Mr. Nwelue, the founder of the James Currey Society, initiated the James Currey Fellowship which in 2021/22 brought the author Stephen Embleton to Oxford: Embleton as a visitor to the African Studies Centre organised a writing workshop and gave a series of talks on African fiction, past and present. Mr. Nwelue also organises the James Currey prize for African Literature, now in its second year, and in September 2021 organised the inaugural James Currey Literary Festival, held at Oxford’s Bodleian Library. All these events and initiatives have provided a major new platform for African literature in the UK, which has been greatly to the benefit of the authors themselves and the African Studies Centre of the University of Oxford.

Onyeka Nwelue has been, and remains a tireless champion of African literature, as well as being a significant and prolific author himself. I very much hope he is able to put this cooperation on a form [sic] footing via the Global Talent Visa scheme.”


Reading the recommendation letter, one is hard put to understand where the fissure happened. How could the same university that renewed Onyeka Nwelue’s Academic Visitorship suddenly fire him over a book launch? Or was the book launch a convenient excuse?

The Lagos Review reached out to Professor Larmer Miles with a few questions regarding whether due diligence was followed through in Onyeka’s appointment, whether the university ever asked Mr. Nwelue not to host Mr. Hundeyin and why he chose to refer to Mr. Hundeyin as a “disreputable figure” in the letter communicating the termination of the Academic Visitorship.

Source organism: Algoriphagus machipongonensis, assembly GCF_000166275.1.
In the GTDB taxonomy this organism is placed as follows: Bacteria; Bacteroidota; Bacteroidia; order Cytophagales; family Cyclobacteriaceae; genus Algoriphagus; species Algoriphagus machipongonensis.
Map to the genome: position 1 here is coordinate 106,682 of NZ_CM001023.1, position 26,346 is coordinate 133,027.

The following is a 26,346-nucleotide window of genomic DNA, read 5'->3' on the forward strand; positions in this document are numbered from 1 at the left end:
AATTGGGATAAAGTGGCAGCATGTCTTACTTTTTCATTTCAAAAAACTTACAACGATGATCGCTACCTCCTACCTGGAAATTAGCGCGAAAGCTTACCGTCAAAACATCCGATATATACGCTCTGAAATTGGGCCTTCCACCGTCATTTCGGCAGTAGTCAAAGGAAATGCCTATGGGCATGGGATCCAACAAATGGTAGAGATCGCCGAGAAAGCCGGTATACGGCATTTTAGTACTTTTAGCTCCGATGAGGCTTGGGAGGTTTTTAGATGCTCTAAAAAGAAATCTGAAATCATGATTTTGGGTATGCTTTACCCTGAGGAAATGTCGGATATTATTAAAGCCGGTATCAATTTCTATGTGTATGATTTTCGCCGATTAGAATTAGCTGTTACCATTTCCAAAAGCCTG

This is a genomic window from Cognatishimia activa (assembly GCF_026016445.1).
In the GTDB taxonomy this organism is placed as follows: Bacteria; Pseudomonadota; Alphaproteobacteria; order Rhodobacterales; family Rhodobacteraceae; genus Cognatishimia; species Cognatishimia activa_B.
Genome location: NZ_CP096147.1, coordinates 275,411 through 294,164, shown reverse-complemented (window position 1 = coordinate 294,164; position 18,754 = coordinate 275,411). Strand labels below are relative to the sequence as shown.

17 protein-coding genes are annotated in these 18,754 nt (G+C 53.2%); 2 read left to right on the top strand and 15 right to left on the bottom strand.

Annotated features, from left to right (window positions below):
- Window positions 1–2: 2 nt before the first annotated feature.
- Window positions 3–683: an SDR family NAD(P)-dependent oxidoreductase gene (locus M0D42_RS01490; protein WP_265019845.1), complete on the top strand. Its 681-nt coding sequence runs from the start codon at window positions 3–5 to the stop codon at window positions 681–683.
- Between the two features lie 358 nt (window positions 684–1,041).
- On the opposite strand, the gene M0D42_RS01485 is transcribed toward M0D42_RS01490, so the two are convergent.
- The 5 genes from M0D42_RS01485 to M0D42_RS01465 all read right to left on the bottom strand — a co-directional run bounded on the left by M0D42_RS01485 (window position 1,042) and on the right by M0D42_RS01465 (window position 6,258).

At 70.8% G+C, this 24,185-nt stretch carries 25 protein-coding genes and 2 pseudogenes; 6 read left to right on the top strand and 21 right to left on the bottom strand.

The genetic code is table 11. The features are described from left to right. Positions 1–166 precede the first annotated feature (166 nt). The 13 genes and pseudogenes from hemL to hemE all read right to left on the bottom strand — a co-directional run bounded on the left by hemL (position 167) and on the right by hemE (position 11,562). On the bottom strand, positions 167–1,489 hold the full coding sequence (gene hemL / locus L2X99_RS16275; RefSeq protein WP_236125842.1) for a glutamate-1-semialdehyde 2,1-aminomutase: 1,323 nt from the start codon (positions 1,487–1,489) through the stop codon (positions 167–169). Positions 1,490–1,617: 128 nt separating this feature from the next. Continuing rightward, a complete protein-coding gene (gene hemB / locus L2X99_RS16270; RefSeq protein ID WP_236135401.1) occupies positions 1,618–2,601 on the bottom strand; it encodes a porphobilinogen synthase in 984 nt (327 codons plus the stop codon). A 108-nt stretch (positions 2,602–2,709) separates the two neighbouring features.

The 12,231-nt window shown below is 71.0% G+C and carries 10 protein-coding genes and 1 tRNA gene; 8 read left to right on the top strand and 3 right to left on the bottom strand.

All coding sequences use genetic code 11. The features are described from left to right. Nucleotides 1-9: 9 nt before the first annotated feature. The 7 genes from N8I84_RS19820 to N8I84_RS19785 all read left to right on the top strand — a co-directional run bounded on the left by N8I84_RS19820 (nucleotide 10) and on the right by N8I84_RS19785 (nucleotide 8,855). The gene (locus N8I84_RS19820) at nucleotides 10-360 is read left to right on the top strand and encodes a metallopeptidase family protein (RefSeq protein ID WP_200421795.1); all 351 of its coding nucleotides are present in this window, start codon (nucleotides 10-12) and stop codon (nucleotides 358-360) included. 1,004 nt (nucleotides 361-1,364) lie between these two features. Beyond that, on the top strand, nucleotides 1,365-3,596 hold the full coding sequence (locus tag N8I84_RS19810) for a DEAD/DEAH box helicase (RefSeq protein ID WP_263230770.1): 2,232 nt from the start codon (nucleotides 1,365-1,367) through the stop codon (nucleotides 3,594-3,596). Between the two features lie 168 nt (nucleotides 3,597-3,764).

Professor Larmer Miles had not responded to our email at the time of going to press.


The reaction to Onyeka Nwelue’s travails has been varied; from condemnation to support and bafflement at the reference to Mr. Hundeyin’s support for Peter Obi. Many believe that the reference was an indication of bias from Cherwell.

Dr. Ayo Sogunro makes the allusion in his tweet. “I think David was himself a victim of Nwelue in all this. But the trigger was the sexist and misogynistic remarks in a society where discriminatory language is frowned on. It’s a no-no. But why did Cherwell had –[sic] to drag Peter Obi as “populist”? Who are they a mouthpiece for?”


Others like Chilee Agunanna have also expressed concern at the reference to Mr. Hundeyin’s political leaning.

JJ Omojuwa wrote on twitter, “Onyeka Nwelue is not a bad person. He’s made mistakes.”

Commenting further on Twitter, Gimba Kakanda in a lengthy post offered some intervention regarding Mr. Nwelue’s intentions. “I find this scandal quite unfortunate because I had followed him from a distance for about a decade and a half, and have come to a realization that he never meant the provocative and eccentric things he said. If you know him in person, you would think so too.  I may be wrong.”

Others like Nicholas Ibekwe haven’t been so accommodating. By his own estimation, Onyeka Nwelue is a fraudster.



As the issue rages and opinions are proffered, many questions remain. Onyeka Nwelue is accused of misrepresenting himself as a professor, but online commentators note that he has always referred to himself as “professor” long before his appointment as an Academic Visitor at Oxford. The university clearly did not seem to take issue with the term professor because his tenure was not only extended, the director offered him a glowing recommendation. And Cambridge soon followed suit in offering him a position as Visiting Scholar.